[llvm-dev] Reducing code size of Position Independent Executables (PIE) by shrinking the size of dynamic relocations section
Roland McGrath via llvm-dev
llvm-dev at lists.llvm.org
Sat Jan 6 23:43:36 PST 2018
The generic-abi thread has gone into broader subjects of the benefits and
desireability of the work. I'm willing to take it as given that the
encoded size of pure-relative address relocs (i.e. R_*_RELATIVE
equivalents)--ultimately the RODATA segment size of a given ET_DYN file--as
sole metric is a worthy goal and the ballpark savings ratios we're seeing
are worth committing to a new ABI. But I am circumspect about choosing an
encoding we will be supporting for decades to come. Whatever we do now
will surely be good enough that nobody will want to innovate again for many
years just to get to a little or a fair bit better. It behooves us to be
deliberate in getting it as good as we reasonably can get it now for the
broad range of ET_DYN files that will appear in years to come.
I tend to share the intuitions people have expressed about what kinds of
patterns of offsets are likely. I also have a contrary intuition that
there are large codebases with lots of formulaic or generated code and data
tables that may well have truly enormous numbers of such relocs that fit
highly regular patterns just slightly different from the ones we're
considering most likely.
Moreover I don't think there is any excuse for relying on our intuition
when there are vast quantities of actual data pretty readily available. I
don't mean picking a few "important" real-world binaries and using their
real data. Examples like Chrome and Firefox have already been tuned by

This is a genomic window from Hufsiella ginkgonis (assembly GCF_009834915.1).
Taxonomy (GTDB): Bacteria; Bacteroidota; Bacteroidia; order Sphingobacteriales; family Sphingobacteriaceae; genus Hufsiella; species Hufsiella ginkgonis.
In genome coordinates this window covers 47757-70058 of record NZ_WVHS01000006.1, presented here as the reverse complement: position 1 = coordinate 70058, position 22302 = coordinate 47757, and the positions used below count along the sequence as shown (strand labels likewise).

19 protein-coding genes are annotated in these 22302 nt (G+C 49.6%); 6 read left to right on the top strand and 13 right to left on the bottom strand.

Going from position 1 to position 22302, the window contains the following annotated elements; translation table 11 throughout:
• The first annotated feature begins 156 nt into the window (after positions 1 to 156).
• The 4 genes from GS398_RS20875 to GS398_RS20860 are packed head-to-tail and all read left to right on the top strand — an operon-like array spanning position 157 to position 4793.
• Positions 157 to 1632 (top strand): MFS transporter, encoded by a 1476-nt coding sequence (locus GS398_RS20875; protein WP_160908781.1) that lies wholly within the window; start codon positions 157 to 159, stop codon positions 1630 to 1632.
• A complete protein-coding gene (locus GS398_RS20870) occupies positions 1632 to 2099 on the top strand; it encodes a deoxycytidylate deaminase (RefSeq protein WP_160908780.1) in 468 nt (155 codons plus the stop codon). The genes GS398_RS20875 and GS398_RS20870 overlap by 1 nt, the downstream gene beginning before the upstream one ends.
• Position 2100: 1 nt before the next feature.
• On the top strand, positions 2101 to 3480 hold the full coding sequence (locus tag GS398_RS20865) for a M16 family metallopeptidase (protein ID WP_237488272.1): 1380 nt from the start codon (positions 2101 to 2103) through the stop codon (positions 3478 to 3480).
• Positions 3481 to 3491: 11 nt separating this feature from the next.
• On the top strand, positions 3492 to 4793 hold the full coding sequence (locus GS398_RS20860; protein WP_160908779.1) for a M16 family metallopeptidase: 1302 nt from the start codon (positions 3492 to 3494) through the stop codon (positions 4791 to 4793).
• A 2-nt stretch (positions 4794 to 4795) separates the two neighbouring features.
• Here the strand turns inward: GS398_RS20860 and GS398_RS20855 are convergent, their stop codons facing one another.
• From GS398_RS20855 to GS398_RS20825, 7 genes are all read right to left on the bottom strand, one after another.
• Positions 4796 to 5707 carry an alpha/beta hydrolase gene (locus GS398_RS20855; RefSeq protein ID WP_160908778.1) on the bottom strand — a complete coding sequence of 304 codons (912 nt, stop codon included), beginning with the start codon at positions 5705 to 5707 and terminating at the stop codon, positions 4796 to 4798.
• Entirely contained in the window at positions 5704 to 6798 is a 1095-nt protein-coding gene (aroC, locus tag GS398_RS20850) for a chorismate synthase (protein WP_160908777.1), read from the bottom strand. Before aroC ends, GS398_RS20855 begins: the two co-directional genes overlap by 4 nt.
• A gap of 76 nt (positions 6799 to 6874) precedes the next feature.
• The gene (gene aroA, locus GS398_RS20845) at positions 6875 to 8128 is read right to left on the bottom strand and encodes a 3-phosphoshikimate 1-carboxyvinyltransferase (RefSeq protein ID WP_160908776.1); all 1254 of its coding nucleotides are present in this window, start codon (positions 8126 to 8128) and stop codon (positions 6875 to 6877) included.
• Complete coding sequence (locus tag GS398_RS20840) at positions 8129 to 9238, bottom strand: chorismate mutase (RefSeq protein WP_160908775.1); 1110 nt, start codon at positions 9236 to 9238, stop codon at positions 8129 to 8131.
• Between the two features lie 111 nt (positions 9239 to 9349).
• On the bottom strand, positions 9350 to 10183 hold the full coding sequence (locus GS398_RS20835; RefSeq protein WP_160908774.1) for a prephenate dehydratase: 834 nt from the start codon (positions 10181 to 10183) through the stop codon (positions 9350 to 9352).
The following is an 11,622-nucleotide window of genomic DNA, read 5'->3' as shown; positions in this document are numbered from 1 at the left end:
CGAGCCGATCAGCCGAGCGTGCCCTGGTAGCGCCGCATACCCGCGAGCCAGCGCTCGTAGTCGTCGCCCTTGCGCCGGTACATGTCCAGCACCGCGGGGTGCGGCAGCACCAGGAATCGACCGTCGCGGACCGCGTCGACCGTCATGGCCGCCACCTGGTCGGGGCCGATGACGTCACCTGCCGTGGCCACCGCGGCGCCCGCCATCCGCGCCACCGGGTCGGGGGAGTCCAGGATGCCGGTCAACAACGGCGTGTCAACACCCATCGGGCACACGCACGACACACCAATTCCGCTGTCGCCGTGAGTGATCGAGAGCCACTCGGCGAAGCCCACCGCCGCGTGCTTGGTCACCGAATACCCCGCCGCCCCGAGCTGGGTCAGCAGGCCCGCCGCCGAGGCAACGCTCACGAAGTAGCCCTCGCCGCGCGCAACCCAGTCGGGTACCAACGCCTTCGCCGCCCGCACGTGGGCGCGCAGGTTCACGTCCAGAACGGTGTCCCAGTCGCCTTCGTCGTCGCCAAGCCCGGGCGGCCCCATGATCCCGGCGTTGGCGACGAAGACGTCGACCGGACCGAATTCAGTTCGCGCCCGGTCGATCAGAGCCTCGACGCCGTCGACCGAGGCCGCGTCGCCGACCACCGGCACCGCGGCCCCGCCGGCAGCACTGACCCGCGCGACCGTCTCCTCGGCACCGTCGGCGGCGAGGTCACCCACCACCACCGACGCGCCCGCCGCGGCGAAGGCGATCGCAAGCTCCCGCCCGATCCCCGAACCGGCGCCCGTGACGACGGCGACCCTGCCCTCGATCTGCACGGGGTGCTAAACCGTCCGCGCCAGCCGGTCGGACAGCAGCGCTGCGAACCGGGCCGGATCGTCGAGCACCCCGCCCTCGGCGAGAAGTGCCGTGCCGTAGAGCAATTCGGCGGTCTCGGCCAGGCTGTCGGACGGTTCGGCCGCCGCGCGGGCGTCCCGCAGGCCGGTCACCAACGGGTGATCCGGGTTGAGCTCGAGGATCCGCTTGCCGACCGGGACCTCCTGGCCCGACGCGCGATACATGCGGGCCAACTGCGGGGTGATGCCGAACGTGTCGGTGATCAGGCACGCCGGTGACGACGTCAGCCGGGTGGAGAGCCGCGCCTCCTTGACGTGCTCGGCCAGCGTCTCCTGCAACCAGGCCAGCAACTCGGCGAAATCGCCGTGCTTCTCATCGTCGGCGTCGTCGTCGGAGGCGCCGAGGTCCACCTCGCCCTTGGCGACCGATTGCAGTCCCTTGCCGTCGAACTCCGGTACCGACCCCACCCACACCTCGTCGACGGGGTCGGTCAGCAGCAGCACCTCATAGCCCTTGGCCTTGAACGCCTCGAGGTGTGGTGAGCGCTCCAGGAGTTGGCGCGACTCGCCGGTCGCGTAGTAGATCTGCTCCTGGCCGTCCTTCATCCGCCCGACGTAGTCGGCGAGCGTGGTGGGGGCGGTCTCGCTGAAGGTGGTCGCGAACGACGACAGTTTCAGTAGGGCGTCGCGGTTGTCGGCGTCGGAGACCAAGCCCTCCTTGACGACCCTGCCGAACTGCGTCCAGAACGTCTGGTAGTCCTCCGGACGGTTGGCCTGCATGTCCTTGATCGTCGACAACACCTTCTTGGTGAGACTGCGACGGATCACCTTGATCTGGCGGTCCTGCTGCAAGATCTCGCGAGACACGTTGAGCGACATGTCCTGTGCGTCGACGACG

sophisticated developers to minimize relocation overhead and may well not
be representative of other programs of similar size and complexity. I mean
collecting data from a large and varied corpus of ET_DYN files across
machines, operating systems, and codebases.
A pretty simple analysis tool can extract from any ET_DYN file the
essential statistics (byte sizes of segments and relocs) and the list of
R_*_RElATIVE reloc r_offset values. (I started writing one in Python and I
can finish it if people want to use it.) It's easy enough to feed that
with lots of ET_DYN files available in public collections such as Linux
distros. The tool is simple to run and the data extracted not really
revealing (beyond rough binary size), so it can be applied to lots of
proprietary sets of ET_DYN files and the data contributed to the public
corpus, from places like Google's internal binaries, Android system
binaries, ET_DYN files in APKs in app stores, etc. across many companies.
Given this corpus of "reloc traces" you can code up many competing encoding
formats and do serious measurements of their space savings across the
entire corpus from simple simulations without having to implement each
encoding in an actual toolchain and dynamic linker to do the analysis.
This is some work, but I don't think it's a huge undertaking in comparison
to the actual full deployment roll-out of a new ELF dynamic linking ABI
feature and its impact, which always wind up being much more than just the
actual new code in toolchain and runtime implementations. I think the work
all over that will ripple out from the deployment, and the many-year
commitment to the new format that will inevitably be incurred, merit a
rigorous and public data-driven approach.
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